Thus, apart from an announcement at some point of our next FM releases (likely coming in March 2023 this time instead of January, due to various logistics), for which I will need no encouragement to come out of hiding, I'm going to make my unintended hiatus into a more or less official one, at least until early November. (Am I the only one who thinks it's mad that we're approaching winter again? It really does sometimes seem, as Edwina once said on Absolutely Fabulous, that I hit an oil patch at 40 and am now just skidding toward the grave.)

In the meantime, take care of yourselves, perform copious self-care as needed (possibly with an FM/DSP reprint or two), and I'll see you back here in a bit.

10 comments:

  1. Ooh exciting about the trip! Let me know if you're coming anywhere near the Midlands (Stratford, etc.) won't you!

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    1. Ugh, that was me Liz / LyzzyBee!

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  2. Yes it would have been quite challenging to be anywhere near London these past ten days. Good luck with the driving!

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  3. Thank you for the reassuring post - I had been worried that something was wrong, illness or ??

    I hope the two of you have a great trip. I did a small amount of driving in Scotland some years back and managed, but don't think I will ever drive in a country that drives on what for me is the wrong side of the road ever again. I'm not on Twitter, but if anything would entice me to join hearing a bit about your trip would do it. Of course, what I want to hear about the most is your British Library and Bodelian Library visits, I hope you find good stuff. I did once read a serialization of a D. E. Stevenson novel in a big UK newspaper library which I believe was then in Collinsville, but I know it has now moved.

    Best wishes for a fun, exciting and safe trip.

    Jerri

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    1. I think you mean Colindale, and yes, it has now closed and the actual papers are at the British Library's Boston Spa site, but most are digitised and available on line now at https://www.britishnewspaperarchive.co.uk/

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    2. Dear Jerri, the British Newspaper Library that was in Colindale has moved to the British Library in Euston Road. Same entry requirements as Colindale. It's great, worth a visit. Anon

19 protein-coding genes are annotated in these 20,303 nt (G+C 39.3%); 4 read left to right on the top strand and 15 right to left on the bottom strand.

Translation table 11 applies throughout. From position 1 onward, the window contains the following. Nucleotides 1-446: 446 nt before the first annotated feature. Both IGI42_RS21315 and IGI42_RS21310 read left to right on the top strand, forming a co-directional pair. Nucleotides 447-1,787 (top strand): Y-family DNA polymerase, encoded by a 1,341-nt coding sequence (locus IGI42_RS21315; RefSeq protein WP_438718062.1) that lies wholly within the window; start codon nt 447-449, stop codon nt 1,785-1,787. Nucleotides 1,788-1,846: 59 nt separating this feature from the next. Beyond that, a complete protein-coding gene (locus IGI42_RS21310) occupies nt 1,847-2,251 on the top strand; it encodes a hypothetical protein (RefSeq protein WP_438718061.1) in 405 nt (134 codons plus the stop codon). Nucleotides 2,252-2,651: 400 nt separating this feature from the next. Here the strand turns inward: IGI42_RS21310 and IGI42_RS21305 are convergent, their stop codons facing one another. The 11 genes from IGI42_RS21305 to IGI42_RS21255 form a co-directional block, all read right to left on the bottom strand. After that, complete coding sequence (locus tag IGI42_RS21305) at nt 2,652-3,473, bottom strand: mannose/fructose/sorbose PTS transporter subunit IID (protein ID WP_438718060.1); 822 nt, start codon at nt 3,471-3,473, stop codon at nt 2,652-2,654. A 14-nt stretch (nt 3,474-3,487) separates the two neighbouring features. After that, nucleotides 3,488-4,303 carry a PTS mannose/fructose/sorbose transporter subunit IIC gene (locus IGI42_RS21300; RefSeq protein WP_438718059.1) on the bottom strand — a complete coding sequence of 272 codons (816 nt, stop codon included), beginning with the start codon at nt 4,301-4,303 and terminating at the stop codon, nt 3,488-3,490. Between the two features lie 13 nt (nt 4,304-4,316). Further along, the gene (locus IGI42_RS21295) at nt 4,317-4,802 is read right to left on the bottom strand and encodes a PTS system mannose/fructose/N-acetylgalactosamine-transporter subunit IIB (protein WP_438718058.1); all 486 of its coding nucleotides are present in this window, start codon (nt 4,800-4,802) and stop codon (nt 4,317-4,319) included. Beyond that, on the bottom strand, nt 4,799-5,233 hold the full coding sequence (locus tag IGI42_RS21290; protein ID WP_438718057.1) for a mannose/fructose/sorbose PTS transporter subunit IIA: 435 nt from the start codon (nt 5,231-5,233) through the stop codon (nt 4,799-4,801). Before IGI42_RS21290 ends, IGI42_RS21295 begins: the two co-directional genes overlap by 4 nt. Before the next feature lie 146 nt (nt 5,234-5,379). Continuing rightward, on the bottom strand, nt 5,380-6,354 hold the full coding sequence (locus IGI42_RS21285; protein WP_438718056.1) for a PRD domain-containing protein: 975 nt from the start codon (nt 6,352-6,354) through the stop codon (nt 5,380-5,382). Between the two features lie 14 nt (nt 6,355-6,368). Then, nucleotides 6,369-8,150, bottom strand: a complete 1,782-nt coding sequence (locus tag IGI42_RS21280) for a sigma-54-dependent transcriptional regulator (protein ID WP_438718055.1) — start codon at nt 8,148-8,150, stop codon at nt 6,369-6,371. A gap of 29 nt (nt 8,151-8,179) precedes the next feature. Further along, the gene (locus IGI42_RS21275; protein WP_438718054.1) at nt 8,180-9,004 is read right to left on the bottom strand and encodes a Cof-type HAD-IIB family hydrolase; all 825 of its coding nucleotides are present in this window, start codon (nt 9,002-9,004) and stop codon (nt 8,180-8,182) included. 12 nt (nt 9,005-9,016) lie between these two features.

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  4. I was quite struck by your comment about how Queen Elizabeth was the last surviving link to so many of your authors. I adore literature of the 1930s -- 1960s, and your comment helped me understand one of the reasons why her death hit me (an American) as hard as it did. Thank you for that insight. I hope you have a wonderful trip.

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  5. So nice to hear about your exciting trip! I hope everything goes well. I completely sympathise about difficulty with day job!

    As you saw in the DSP facebook group, I bought and loved The Marble Staircase so thank you again for bringing Elizabeth Fair to my notice!

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  6. I am so envious (but NOT jealous) of yours and Andy's upcoming trip. For some reason (mental telepathy? Coincidence? Transmigration of souls?) I was just thinking about a trip to the UK earlier this morning, and realizing, very reluctantly, that that is probably never going to happen again. SIGH.
    AND so you must have a good enough time for both of us, and I daresay you will!
    I am one of those Anglophile royalists, who has been quite sad this past several weeks, and followed slavishly the coverage. She deserved every bit of it! AND I declare that without apology.
    In the meantime, ending on a happier note, who knows what FABOO books you will bring back!
    Tom

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  7. Can I recommend you book a tour of the British Library, preferably on a Sunday, when you can visit the reading rooms. I went on the tour a few years ago, and it was well worth it, I learnt so much.